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A Legislator’s Thoughts on Student Success: Oregon’s Lew Frederick

10 October 2014 9,004 2 Comments

Representative Lew Frederick has served in the Oregon House for the past five years. Before that, he was a teacher, a reporter, and a district administrator Oregon. “He has witnessed how manufactured crises, extreme deprivation of resources, and radical overhaul proposals work together to repurpose public education in a way the public has not voted on.”

Thoughts on Student Success

By Lew Frederick

I often say we’ve spent too much time trying to slay dragons and not enough on building castles.

What would the education castle look like in twenty years if we do, not a perfect job, but a very good job now? What will the kindergarteners of today be doing at age 25 and beyond? How would we recognize success?

Describe some part of the impact on our economy, our culture, our politics, our environment both built and natural, our lives and aspirations of a successful education enterprise, looking back from 2034 to now. How do you think we got there? How would you describe this successful system?

Describe our young adults in 2034 and the world they live in. Are they prepared to solve the problems that aren’t problems yet in 2014? Then describe the elements of an educational system that got them there. School buildings, teachers, resources, and curriculum. If you ask them what about their schooling fed their success, what would they say? Remember, I’m not talking about utopia here, just a world in which we’ve done a very good job.

This is the conversation we should be having.

Now imagine that 20 years have gone by and our education enterprise has gone badly. Not that there has been some kind of worldwide cataclysm, but that we have made many bad decisions and the young adults of 2034 are living the consequences.

We do have this conversation, in fact it feels like we’ve been stuck in it for 20 years or longer. But not as a systematic conversation about what works and what doesn’t, but as lurching from one perceived crisis to another, and one proposed quick fix to another.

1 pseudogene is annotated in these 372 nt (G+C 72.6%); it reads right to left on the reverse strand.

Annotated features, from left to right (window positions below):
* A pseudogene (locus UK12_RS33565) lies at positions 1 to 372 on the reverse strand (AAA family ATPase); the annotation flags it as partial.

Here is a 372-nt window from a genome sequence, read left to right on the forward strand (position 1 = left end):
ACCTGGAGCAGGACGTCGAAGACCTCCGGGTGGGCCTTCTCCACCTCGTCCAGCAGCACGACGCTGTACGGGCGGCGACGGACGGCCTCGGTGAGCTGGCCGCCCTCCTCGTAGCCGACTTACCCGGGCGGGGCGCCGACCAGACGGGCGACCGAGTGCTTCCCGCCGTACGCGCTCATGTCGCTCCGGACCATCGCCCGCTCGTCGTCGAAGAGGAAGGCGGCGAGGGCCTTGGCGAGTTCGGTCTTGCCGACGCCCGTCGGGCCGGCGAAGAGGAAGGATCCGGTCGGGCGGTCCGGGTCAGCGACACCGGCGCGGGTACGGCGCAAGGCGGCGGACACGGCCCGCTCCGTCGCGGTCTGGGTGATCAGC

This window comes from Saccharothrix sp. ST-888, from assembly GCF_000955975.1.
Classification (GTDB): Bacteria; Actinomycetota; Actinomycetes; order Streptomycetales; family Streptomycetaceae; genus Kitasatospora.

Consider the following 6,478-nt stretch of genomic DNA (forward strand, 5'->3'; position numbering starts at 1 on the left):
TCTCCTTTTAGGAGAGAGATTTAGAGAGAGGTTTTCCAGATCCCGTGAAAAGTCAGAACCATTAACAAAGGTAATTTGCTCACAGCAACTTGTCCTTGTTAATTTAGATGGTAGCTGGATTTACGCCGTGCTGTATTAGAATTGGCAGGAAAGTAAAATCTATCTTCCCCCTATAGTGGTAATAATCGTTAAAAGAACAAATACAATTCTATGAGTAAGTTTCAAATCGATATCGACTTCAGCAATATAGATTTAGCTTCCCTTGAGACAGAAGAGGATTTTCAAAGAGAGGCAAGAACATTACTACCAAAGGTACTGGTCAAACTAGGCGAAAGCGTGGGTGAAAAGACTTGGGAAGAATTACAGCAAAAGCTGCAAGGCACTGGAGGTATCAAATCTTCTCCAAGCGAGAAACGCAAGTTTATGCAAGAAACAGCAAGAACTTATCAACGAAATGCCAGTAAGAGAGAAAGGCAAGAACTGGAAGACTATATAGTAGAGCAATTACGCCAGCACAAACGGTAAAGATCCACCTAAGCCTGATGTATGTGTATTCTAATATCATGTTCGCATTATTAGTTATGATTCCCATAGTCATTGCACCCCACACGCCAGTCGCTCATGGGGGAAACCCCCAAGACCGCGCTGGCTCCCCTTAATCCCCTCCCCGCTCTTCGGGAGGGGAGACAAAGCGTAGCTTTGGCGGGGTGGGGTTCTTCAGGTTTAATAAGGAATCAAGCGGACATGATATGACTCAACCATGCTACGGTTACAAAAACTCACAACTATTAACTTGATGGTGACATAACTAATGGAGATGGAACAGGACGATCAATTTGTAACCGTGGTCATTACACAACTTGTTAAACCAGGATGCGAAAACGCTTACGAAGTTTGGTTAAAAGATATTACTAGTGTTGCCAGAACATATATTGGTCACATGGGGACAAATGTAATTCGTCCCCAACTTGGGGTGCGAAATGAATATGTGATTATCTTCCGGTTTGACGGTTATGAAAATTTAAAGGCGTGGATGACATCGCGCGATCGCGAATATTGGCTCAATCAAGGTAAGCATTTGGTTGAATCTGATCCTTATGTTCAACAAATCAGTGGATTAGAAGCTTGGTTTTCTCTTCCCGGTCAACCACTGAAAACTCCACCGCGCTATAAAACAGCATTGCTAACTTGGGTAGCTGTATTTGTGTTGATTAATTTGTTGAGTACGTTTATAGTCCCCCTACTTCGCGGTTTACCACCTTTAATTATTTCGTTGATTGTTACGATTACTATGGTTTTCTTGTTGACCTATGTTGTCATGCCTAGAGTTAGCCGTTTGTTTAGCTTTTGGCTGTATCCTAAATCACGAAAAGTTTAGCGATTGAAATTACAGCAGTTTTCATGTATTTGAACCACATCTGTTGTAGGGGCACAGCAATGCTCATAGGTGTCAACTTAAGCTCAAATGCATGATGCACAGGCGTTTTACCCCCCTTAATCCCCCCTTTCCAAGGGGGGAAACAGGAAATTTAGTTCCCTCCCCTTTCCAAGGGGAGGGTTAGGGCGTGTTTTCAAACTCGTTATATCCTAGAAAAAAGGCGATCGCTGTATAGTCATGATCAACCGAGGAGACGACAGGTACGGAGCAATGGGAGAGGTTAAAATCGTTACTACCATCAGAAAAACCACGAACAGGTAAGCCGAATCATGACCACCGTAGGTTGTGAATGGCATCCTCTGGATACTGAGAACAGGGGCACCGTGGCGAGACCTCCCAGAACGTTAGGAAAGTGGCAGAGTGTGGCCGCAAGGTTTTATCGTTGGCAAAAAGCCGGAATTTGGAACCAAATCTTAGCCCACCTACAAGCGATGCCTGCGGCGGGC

What will members of the current generation of schoolchildren be doing when they reach their twenties and thirties? I’m not just asking about what they will do to earn their living, although that’s important. I’m also talking about how they will participate as citizens, how they will raise their own children, how they will process the information bombarding them in order to make decisions in our Democracy. Will they be literate enough in the skepticism and the urge to verify that characterizes science to avoid manipulation by junk science and snake oil salesmen? Will they be literate enough in math to avoid manipulation by bogus statistics? Will they be literate enough in history to appreciate lessons our society has already learned? Will they be able to follow a logical argument, and will they be able to make one? Will they have the capacity to appreciate the many wonderful things created by human minds, hearts and hands? Will the wisdom of the ages inform their lives? These are some of the questions that trouble me.

And I believe these are some of the questions that have to be asked when we talk about planning for good educational “outcomes.”

Bio:

Representative Lew Frederick has served in the Oregon House for the past five years. He and his parents were involved in Civil Rights movement in the 1960s.

He taught at Portland, Oregon’s Metropolitan Learning Center, before embarking on a 17-year career as a television news reporter. He was the Director of Public Information for the Portland Schools, the largest school district in the state, for 13 years, as “education reform” began to take over. He has witnessed how manufactured crises, extreme deprivation of resources, and radical overhaul proposals work together to repurpose public education in a way the public has not voted on.

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2 Comments »

  • Jeff Strang said:

    I agree; I’ve been troubled about what seems to be change for change’s sake in the educational system for quite some time as well — as you say, “lurching from one perceived crisis to another, and one proposed quick fix to another.”

    I’ve got a neighbor who graduated from high school (a couple of years late) this past spring. She looked for a job this past summer, and we tried to encourage her to go to college, such as PCC (we’ve got $5000 in her Oregon College Savings Plan account), but she isn’t a go-getter, so fall term’s passed her by. Unfortunately, she was raped a couple of years ago, which probably has had a big effect on her motivation.

  • Lon Jones DO said:

    WE wish you success in re-visioning Oregon education. It takes a different kind of thinking than the mechanistic one we all seem stuck in. Quick solutions come from obvious fixes to our mechanical analyses, but they seldom work in the long term. Blood letting did a very good and observable job of reversing the redness, swelling and pain that represented too much blood. When we finally learned to ask the right question we learned that more people died. Thanks for asking the right questions about education.

    Our approach is to look at the agents and how they adapt. Threats and a fearful environment, think multiple tests in a school environment, promote defensive adaptations aligned on ones individual survival. The way forward needs some of this, but more effort looking at diversity. This alignment comes more often when subjects are empowered to play with enriched elements in a safe environment. If public policy would make small positive changes in these elements we could and should trust the process.
    Good luck

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